Getting a job is hard. Most of us know this.
Maybe you're one of the 3.4 million unemployed 16- to 24-year-olds in the US, or maybe you're scared of becoming one.
The numbers are powerful, but so are we. Let's fight youth employment personally, nationally and globally.
Watch our Google+ Hangout On Air discussion above for stories, facts and tools. And then follow these five steps to work toward landing a meaningful, sustainable job.
1. Figure out what you want to do
Ok, that may seem obvious and you may not need to "find yourself." But it can be surprisingly easy to skip this step and graduate into a career you don't want. Take some time to explore your interests and skills. Check out resources like Good.co, What Color is Your Parachute?, StrengthsFinder, and many many more. Put yourself in new environments-- tutor kids, organize a campaign for policy change, and build social capital. New conversations and experiences can spark ideas.
2. Find a mentor
Talk to your local United Way. Reach out to your college's career office. Ask your parents and your friends' parents if they know anyone in your chosen career path. Mentors can make a huge difference in helping you figure out the right path and can give you the tools to get there. On that note, be a mentor!
3. Develop your professional skills
Volunteer experience is "equivalent to formal work experience" in the eyes of 42 percent of hiring managers. Through volunteering you build project management, collaboration and leadership skills. Here are five ways college grads can use volunteer experience to get a job. Build your resume through joining or starting a Student United Way or signing up for an Alternative Spring Break trip in March.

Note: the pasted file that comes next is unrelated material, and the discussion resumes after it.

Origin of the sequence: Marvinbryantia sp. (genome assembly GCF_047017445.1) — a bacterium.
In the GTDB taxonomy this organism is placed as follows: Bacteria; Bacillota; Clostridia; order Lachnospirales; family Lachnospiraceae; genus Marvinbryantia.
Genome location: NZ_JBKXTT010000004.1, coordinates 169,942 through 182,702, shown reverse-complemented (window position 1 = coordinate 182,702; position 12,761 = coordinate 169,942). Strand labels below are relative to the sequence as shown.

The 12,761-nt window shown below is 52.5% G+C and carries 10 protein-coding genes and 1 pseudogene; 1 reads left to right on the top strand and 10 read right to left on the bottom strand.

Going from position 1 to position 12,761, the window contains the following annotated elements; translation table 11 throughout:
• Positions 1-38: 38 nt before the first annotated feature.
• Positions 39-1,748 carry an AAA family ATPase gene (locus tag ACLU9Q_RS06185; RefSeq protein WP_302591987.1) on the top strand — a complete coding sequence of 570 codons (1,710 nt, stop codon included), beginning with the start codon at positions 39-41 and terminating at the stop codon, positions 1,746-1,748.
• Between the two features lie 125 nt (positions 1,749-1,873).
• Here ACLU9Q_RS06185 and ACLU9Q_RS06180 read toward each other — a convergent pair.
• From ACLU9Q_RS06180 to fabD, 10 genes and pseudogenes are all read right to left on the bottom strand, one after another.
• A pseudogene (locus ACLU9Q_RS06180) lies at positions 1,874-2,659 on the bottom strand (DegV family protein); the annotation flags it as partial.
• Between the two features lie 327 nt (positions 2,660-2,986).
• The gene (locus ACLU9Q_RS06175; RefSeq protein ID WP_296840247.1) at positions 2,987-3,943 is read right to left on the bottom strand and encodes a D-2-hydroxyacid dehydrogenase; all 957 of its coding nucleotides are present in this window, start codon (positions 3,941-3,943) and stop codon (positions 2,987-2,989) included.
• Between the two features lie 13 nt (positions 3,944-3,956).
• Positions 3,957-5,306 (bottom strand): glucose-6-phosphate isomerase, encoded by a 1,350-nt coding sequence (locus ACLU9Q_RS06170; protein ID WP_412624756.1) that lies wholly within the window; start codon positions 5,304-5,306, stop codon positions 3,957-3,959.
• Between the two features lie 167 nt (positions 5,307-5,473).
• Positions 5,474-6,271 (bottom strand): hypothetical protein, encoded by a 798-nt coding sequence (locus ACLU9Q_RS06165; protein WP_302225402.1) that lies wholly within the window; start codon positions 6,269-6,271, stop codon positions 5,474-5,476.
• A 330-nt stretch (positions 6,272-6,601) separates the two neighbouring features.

4. Connect with someone who knows what to do
Call or email your local United Way. Tell them your story and find out if they offer financial literacy courses, job search advice, young leader networking opportunities or anything else that could help. Check out organizations like YouthBuild USA, Public Allies, Youth Service America, the US Department of Labor (who announced in December 2014 an investment in apprenticeship programs), AmeriCorps and many others. Take advantage of your school's career office. You're not alone. There are people and organizations out there ready to help.
5. Become part of the solution
Advocate for youth employment nationally and globally. Follow our Youth Employment Twitter list and join in discussions online. Organize a campus conversation around the issue. We need young people at the table. Talk to your local United Way about joining in conversations about youth employment with decision-makers from your city, companies and nonprofits.
Young people already make up a third of the labor force. Together, we can boost youth employment in our communities, states and around the world.
Find more resources and ideas in our Google+ Hangout, above, and in our Twitter chat, below.